Novel discovery of links between liver dysfunction and Alzheimer’s disease
IU School of Medicine Jul 31, 2019
New research from the Alzheimer’s Disease Metabolomics Consortium (ADMC) and Alzheimer’s Disease Neuroimaging Initiative (ADNI) has uncovered novel connections between liver dysfunction and Alzheimer’s disease (AD), paving a new path toward a systems level view of Alzheimer’s relevant for early detection and ultimately for prevention.
The study, published today in JAMA Network Open, was led by IU School of Medicine radiology professor Kwangsik Nho, PhD and explores the relationship between blood-based biochemical markers of liver function and established Alzheimer’s disease biomarkers including multi-modal neuroimaging. With increasing evidence linking Alzheimer’s disease to diabetes or high cholesterol and other systemic illnesses, Nho and colleagues discovered an association between liver function and Alzheimer’s, which adds to the understanding of metabolic dysfunction in the disease.
Researchers evaluated more than 1,500 participants from the National Institute of Aging (NIA)-sponsored ADNI over two years using five serum-based liver function assays, which measure enzymes predominantly found in the liver. By using the peripheral biochemical markers, the team was able to uncover evidence of metabolic disturbance and gain a new perspective on altered liver enzymes association with both cognitive impairment and AD pathophysiology including amyloid-β and phosphorylated tau in cerebrospinal fluid (CSF) and reduced brain glucose metabolism on PET scans.
“This study was a combined effort of the ADNI, a 60-site study, and the ADMC. It represents the new wave of Alzheimer’s research, employing a broader systems approach that integrates central and peripheral biology,” said Andrew J. Saykin, PsyD, director of the Indiana Alzheimer Disease Center at IU School of Medicine and site principal investigator for the Alzheimer’s Disease Metabolomics Consortium. “In this study, blood biomarkers reflecting liver function were related to brain imaging and CSF markers associated with Alzheimer’s,” Saykin said. “No stone can be left unturned in our attempt to understand the disease and to identify viable therapeutic targets.”
Funded by the NIA under its Accelerating Medicine Partnership for Alzheimer’s Disease program, this research is a result of international collaboration, led by Rima Kaddurah-Daouk, PhD, of Duke University, that attempts to connect the dots in the body’s “gut-liver-brain” communication pathway and relate this to AD.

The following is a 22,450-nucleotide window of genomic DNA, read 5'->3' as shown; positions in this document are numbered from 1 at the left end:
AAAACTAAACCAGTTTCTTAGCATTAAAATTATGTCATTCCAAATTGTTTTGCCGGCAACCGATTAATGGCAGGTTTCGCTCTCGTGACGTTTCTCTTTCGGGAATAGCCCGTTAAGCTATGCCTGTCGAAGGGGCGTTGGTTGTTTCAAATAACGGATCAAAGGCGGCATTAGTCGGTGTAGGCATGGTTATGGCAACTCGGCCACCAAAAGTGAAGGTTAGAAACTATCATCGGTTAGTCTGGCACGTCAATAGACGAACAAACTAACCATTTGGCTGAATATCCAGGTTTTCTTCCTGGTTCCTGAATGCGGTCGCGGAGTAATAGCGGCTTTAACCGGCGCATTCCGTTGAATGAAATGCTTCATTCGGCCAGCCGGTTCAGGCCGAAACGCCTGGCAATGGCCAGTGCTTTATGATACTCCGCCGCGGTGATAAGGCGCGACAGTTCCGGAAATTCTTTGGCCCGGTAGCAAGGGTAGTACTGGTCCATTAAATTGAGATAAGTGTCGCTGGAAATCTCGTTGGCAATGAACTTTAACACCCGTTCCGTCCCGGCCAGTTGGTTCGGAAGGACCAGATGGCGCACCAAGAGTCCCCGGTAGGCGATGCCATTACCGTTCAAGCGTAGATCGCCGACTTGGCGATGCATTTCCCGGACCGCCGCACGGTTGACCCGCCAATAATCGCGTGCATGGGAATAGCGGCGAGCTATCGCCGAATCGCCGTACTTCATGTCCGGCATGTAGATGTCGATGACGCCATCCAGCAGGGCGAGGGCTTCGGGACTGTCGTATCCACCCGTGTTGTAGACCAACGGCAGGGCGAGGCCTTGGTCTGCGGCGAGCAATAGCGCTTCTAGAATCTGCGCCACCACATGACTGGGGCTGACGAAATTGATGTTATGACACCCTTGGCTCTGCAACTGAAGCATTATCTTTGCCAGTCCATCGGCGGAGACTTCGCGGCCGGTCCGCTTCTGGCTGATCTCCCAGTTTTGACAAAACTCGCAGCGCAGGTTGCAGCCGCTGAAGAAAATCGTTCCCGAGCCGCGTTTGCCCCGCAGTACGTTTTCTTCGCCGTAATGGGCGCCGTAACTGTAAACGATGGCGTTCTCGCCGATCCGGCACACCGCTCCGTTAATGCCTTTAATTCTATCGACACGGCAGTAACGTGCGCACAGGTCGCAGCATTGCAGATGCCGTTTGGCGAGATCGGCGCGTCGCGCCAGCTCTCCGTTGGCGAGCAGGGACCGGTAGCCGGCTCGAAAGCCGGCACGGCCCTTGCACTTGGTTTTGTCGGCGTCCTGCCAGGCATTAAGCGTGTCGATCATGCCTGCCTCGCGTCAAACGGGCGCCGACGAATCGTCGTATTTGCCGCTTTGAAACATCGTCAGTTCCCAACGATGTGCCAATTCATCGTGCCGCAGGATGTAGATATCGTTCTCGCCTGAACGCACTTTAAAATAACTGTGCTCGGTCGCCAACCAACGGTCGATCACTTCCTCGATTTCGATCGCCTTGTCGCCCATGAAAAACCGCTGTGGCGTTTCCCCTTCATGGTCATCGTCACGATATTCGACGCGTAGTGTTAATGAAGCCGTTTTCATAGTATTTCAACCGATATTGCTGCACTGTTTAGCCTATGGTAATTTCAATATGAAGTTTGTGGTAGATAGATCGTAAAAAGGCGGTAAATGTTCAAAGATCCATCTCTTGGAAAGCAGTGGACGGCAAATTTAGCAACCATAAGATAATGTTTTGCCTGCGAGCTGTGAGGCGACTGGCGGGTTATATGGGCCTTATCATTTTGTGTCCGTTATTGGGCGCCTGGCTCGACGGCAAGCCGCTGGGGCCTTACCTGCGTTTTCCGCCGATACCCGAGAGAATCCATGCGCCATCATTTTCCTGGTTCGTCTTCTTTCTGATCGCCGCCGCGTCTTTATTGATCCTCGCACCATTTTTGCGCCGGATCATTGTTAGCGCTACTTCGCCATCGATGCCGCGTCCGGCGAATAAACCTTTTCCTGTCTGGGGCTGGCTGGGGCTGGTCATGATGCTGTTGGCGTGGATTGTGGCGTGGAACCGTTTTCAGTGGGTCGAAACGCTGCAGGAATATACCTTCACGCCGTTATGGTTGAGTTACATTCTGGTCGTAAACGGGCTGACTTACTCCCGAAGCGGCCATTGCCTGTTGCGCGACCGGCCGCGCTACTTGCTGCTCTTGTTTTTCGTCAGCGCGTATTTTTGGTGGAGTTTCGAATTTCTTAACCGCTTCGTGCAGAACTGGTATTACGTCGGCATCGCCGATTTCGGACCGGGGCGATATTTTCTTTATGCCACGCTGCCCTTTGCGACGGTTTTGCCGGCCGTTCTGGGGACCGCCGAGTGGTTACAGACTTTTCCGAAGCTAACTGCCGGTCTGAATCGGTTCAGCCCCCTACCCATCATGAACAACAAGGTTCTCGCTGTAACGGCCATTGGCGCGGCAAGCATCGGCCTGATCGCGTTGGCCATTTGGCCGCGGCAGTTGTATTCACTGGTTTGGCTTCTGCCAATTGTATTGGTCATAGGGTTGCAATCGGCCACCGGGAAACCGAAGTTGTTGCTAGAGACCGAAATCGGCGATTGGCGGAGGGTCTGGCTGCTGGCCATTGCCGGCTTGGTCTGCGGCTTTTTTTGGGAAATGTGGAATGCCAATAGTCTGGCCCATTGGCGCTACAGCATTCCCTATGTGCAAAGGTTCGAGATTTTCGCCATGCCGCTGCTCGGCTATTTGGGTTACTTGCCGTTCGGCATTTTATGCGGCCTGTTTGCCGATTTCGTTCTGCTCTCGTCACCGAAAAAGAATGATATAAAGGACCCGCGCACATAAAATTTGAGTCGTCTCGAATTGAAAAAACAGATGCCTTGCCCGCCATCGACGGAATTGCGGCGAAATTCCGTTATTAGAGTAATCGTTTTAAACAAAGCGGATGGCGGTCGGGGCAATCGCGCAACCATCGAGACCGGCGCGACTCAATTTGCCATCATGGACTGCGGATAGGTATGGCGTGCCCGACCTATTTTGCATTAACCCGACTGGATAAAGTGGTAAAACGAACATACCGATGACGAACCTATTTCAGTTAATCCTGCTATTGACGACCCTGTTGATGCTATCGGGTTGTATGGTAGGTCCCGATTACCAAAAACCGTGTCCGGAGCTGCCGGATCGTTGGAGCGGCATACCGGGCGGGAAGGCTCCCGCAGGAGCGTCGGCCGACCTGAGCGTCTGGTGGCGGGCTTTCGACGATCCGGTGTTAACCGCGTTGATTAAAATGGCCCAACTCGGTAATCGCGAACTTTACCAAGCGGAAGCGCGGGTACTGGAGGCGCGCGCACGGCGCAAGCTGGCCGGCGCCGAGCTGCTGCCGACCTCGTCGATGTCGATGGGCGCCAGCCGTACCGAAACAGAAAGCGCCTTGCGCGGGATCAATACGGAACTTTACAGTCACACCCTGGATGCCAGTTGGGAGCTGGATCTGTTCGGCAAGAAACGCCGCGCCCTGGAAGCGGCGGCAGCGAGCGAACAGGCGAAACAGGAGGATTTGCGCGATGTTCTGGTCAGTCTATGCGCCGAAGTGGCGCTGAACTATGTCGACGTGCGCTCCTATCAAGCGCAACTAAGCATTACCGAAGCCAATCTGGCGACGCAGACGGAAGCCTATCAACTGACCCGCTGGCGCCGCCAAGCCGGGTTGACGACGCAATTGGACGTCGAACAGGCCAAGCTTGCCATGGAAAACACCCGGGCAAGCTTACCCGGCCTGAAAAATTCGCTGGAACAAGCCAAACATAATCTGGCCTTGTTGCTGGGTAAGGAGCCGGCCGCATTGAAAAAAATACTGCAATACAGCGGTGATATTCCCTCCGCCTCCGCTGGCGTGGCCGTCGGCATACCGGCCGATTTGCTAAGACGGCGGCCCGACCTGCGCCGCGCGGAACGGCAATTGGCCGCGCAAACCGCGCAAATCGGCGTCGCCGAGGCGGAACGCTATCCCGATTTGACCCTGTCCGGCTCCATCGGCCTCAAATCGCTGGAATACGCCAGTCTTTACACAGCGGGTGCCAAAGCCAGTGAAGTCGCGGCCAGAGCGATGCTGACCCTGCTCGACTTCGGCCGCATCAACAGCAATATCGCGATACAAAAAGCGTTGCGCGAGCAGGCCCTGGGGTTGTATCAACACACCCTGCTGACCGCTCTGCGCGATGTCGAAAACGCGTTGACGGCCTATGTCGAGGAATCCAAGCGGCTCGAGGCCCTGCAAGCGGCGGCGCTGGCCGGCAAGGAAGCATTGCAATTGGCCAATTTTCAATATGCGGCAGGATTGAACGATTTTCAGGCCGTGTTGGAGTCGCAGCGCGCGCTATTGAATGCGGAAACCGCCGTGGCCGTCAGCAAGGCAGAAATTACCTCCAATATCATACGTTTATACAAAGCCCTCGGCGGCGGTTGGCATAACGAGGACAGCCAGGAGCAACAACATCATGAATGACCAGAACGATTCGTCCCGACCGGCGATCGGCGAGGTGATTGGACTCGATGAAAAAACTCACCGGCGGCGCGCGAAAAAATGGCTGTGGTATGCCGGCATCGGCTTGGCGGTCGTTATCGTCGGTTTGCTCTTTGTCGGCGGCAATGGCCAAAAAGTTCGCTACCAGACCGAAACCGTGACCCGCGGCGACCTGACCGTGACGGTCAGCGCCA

“This is a new paradigm for Alzheimer’s research,” Nho said. “Until now, we only focused on the brain. Our research shows that by using blood biomarkers, we can still focus on the brain but also find evidence of Alzheimer’s and improve our understanding of the body’s internal signaling.”
“While we have focused for too long on studying the brain in isolation, we now have to study the brain as an organ that is communicating with and connected to other organs that support its function and that can contribute to its dysfunction. The concept emerges that Alzheimer’s disease might be a systemic disease that affects several organs including the liver,” said Kaddurah-Daouk. The study’s focus outside the brain aligns with known risk factors for Alzheimer’s disease, including metabolic disorders. According to Nho, looking elsewhere in the body for signals correlated with the disease can provide important clues toward detection and ultimately prevention.
Not only does this research shed light on the connection between the liver and brain, but this line of research is expected to ultimately enable physicians to provide more personalized patient care. Through IU’s Grand Challenge Precision Health Initiative and the ADMC precision medicine approach, researchers and physicians can focus on how a patient’s environment, genes and lifestyle impact their overall health. Instead of a one-size-fits-all tactic, precision medicine allows researchers and physicians to more accurately predict and prevent devastating diseases, like Alzheimer’s. The NIA-ADMC research program opens the door for physicians treating patients with liver dysfunction to ensure they aren’t also exhibiting early-stage Alzheimer’s disease.
The Alzheimer Disease Metabolomics Consortium (ADMC) led by Kaddurah-Daouk is a bold initiative that brings together leaders in Alzheimer’s disease clinical and basic research to work in close collaboration with centers of excellence in metabolomics, genetics, biochemistry, engineering and bioinformatics. In addition to Duke and IU School of Medicine, other institutions included Helmholtz Zentrum München, Neuherberg, Germany, Erasmus Medical Centre, Rotterdam, the Netherlands, Rosa & Co LLC, San Carlos, California, University of Texas Health Science Center at San Antonio, San Antonio, University of Pennsylvania, Philadelphia and San Francisco Veterans Affairs Medical Centers, University of California-San Francisco and University of Oxford.
IU School of Medicine is the largest medical school in the U.S. and is annually ranked among the top medical schools in the nation by U.S. News & World Report. The school offers high-quality medical education, access to leading medical research and rich campus life in nine Indiana cities, including rural and urban locations consistently recognized for livability.
The research was supported by the National Institutes of Health under grant numbers RF1AG0151550, U01AG24904, P30AG010133 and R01LM012535.